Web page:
Gillian Reynolds Telepgraph UK
"Charles Paris, the original creation of Simon Brett, exists in 17 novels. Brett was 28, working as a producer at BBC radio, when he first imagined him. Surveying his small pile of unpublished manuscripts he thought he’d try writing something other people might want to read. Up to then he’d been terrified of crime fiction, the perils of holes in the plot, the matching of character to dialogue. From his day job, working with lots of actors, came the idea of a fictional actor, middle-aged, resting more often than working, with a hopeless private life but the kind of cunning that solves crimes."
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Ed here: F. Scott Fitzgerald once noted that his sometime friend Ernest Hemingway spoke with the "authority of success" while he, Fitzgerald, spoke "with the authority of failure."
I've always imagined that Charles Paris was a background player in Fitzgerald's best work--a man of no particular note who drank at Gatby's mansion, perhaps. A bit old for the rest of the crowd but earnestly pursuing young women who, like him, were of no particular note, either, his charm not nearly as frayed as his suits. A man who knows all about "the authority of failure."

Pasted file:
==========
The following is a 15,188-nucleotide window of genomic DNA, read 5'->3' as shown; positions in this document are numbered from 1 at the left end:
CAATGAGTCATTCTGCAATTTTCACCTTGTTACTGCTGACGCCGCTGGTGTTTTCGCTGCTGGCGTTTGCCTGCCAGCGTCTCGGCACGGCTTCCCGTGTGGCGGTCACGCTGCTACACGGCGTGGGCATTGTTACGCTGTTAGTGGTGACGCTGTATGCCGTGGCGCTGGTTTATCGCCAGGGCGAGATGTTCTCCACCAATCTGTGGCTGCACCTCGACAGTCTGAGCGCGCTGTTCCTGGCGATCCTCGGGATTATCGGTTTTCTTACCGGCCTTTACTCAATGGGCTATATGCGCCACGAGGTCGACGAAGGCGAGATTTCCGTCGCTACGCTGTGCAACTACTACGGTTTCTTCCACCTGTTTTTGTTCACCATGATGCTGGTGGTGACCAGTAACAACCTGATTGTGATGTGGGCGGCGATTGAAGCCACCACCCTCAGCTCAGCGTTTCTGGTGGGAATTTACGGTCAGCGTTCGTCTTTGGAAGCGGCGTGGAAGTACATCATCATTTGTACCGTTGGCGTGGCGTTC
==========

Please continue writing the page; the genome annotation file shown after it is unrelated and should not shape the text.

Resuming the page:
Most of us have favorite fictional detectives and Charles Paris has always been one of mine. He's a decent man adrift in drink and long years, the very things that help him solve crimes. He's drunk it all and seen it all so it's dfficult to deceive him.
Most of the early Paris novels I've read three or four times over the years. The later ones are very good, too, but I'm partial to the first five because Simon Brett was learning about Charles right along with his readers. If Charles was a bit inconsistent from book to book on occasion, that just made him more human.
The books are packed with the lore of theater and radio in particular. Brett is such a deft storyteller that his backgrounds never slow the pacing even though they always play vital roles in the plot itself. Brett obviously reveres working actors like Charles. The pubs where they drink, the dusty offices of their agents, the old friends who still manage to get the kind of work that eludes Charles... Brett makes the workaday world as interesting and entertaining as the murders.
Brett has a good ear and a good heart and it's always amusing to watch him go up against some of the more irritating aspects of modern media culture. God knows he never wants for targets.
It's a funny thing about Charles Paris. Of all the fictional detectives I've encountered over my lifetime he's the only one I imagine to be a real person. Brett has given him vivid life and me a long shelf of excellent mystery novels.